Pessoa: A Biography
Portuguese poet Fernando Pessoa (1888–1935) contained a multitude of adventurous personalities despite his staid lifestyle, according to translator Zenith (The Selected Prose of Fernando Pessoa) in this gloriously labyrinthine biography. Zenith recaps the outwardly uneventful existence of Pessoa, who published only a fraction of his writing before his death, had one brief romance, extolled the virtue of “doing nothing in life,” and ended one of his last poems with the summation, “Give me more wine, because life is nothing.” But while Pessoa may have been light on worldly experience, Zenith proves he had an exuberant intellectual life that played out through the various pen-name personae he used to adopt radically diverging poetic styles, explore homoerotic themes, invent literary movements—including “sensationism” and “swampism”—and mock himself in print. Zenith elegantly conveys Pessoa’s eccentricity (he immersed himself in astrology and spiritualism and exasperated his girlfriend by impersonating his diffident alter ego Álvaro de Campos on dates) while making him an exemplar of the fragmented consciousness of a modernity that has “disabused us of whatever harmonious wholes we once cherished.” Zenith’s dynamic prose, deep erudition, and incisive readings of Pessoa’s poetry make for a meticulous portrait of one artist’s brilliant and bewildering inner world.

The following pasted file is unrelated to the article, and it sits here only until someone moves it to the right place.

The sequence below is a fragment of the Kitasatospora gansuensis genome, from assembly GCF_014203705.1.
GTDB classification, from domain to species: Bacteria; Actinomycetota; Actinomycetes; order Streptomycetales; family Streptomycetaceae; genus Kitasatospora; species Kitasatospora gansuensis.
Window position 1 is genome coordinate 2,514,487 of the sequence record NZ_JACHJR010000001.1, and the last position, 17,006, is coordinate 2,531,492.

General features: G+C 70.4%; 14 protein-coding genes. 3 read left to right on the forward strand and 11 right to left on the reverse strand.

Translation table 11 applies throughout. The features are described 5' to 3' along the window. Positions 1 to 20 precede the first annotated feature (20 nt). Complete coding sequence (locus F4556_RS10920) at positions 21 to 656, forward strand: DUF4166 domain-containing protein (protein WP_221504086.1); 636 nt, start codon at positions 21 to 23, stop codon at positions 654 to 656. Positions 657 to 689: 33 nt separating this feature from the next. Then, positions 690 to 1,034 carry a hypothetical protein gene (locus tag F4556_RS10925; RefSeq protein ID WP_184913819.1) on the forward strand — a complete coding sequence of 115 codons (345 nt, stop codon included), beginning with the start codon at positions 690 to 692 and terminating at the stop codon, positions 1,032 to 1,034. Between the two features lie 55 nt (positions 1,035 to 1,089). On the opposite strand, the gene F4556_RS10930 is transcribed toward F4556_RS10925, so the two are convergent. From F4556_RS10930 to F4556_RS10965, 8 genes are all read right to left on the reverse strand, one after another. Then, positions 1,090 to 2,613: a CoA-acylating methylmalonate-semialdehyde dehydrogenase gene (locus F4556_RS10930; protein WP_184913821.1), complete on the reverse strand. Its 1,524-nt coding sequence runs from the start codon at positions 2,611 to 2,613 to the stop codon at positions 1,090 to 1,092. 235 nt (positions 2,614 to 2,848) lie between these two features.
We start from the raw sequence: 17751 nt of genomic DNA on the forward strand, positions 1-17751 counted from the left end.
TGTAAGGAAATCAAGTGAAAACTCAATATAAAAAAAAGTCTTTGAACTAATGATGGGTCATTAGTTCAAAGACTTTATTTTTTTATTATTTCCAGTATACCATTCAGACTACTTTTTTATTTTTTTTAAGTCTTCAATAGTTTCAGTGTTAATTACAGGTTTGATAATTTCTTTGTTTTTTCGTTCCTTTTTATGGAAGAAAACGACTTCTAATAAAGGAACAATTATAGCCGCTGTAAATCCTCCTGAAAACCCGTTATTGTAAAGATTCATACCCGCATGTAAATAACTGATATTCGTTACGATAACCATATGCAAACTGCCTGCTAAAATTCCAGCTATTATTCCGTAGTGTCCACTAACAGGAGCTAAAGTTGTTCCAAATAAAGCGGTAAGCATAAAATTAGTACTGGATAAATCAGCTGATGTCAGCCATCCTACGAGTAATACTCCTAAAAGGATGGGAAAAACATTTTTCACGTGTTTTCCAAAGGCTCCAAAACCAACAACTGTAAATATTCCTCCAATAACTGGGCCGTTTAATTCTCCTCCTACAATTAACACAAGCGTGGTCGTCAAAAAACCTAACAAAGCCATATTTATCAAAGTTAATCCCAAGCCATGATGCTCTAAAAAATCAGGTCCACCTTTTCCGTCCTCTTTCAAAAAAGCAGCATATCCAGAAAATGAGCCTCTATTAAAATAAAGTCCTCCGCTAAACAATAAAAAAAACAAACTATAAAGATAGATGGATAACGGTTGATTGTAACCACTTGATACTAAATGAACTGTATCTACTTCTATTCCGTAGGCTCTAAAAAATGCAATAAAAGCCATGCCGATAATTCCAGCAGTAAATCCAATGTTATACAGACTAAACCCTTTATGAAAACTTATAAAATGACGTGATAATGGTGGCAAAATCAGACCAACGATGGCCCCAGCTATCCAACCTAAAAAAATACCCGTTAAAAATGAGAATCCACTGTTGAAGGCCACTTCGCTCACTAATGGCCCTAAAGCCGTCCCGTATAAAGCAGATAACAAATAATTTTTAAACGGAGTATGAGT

Agent: Jim Rutman, Sterling Lord Literistic. (July)